by Jamal Igle
(Warning: This essay is filled with spoilers for Star Wars: The Rise of Skywalker)
Four years ago after viewing the first new Star Wars movie in a decade, the J.J. Abrams directed Star Wars: The Force Awakens, I wrote a piece that discussed the journey of John Boyega’s character “Finn” in that film. I addressed what some people thought was a slight at the least of his not being a potential Jedi, due to how the film was initially marketed. Two hours ago as of this writing, I watched what has been described as the final installment of the Skywalker saga. A rousing and incredibly entertaining film that moves at a breakneck pace from start to finish, it’s still sitting with me as I type this. I decided that it’s time to revisit Finn’s journey and a revelation that seems to have been missed by a number of the film’s detractors.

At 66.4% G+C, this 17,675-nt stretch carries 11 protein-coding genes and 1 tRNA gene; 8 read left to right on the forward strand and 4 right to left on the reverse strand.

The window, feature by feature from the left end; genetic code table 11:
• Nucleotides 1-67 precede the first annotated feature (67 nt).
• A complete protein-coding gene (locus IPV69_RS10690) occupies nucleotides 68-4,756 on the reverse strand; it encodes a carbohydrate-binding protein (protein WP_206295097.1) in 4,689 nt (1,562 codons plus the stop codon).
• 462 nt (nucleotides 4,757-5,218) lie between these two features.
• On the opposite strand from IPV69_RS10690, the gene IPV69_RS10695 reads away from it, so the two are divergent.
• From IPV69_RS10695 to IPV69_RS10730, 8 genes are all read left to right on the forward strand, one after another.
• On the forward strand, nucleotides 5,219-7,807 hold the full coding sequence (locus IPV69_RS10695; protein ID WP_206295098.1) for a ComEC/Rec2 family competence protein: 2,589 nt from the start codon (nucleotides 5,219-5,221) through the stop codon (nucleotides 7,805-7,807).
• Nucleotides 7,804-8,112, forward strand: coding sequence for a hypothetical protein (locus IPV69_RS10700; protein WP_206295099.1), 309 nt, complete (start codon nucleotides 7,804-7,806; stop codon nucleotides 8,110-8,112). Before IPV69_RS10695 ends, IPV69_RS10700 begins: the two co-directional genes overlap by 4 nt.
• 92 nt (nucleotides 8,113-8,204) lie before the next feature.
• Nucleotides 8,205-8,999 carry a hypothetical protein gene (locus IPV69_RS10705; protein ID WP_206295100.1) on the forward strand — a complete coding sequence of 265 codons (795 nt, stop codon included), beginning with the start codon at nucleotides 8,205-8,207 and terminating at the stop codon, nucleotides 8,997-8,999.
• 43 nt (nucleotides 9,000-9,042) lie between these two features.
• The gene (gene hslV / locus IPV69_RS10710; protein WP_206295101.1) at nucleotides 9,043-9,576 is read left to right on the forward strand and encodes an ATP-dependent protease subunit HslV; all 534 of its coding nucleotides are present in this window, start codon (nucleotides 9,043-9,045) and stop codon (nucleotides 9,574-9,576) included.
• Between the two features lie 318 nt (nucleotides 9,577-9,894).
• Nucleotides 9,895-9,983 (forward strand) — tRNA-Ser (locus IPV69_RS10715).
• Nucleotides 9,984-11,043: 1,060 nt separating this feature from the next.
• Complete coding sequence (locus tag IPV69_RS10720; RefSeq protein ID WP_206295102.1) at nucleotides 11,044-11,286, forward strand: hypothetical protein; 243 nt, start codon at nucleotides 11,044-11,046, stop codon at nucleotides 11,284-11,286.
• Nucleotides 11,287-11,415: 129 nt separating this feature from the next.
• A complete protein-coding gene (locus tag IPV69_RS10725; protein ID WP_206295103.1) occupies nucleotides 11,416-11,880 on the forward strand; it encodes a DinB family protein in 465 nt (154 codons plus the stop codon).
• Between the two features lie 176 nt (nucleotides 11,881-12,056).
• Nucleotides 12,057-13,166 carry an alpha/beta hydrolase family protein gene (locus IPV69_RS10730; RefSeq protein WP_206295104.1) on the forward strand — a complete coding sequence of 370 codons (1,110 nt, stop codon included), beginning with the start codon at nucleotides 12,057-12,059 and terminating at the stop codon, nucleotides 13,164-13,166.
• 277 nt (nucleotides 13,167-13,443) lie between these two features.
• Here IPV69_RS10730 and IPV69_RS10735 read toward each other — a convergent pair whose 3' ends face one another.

The film, directed once again by J.J. Abrams, with a script by Chris Terrio and story credit by Jurassic World writer/director Colin Trevorrow has followed the same tradition of divisive opinion created by this franchise over the last 20 years. People either really like it or really hate it (I fall in the former camp) and certainly that controversy also pertains to Finn, ably performed by the charismatic Mr. Boyega. Introduced in The Force Awakens as a Stormtrooper who decides to defect from the First Order after witnessing the slaughter of innocents at the hands of the villainous Kylo Ren (played with tortured aplomb by Adam Driver) and Captain Phasma (the imposing Gwedolyn Christie), Finn has very little backstory at first. Finn has no aspirations to be a hero, let alone join the Resistance. He only knows he needs to get as far away from them as possible. He enlists captured X-Wing pilot, Poe Dameron (played with cocky swagger by Oscar Issac) to help him escape from the Star Destroyer where Finn serves as a janitor. After a harrowing escape and forced landing on the planet Jakku, Finn meets a young scavenger named Rey (played by the talented Daisy Ridley) who has recovered Dameron’s droid companion BB-8, bearing the plans for the First Order’s ultimate weapon, Starkiller Base.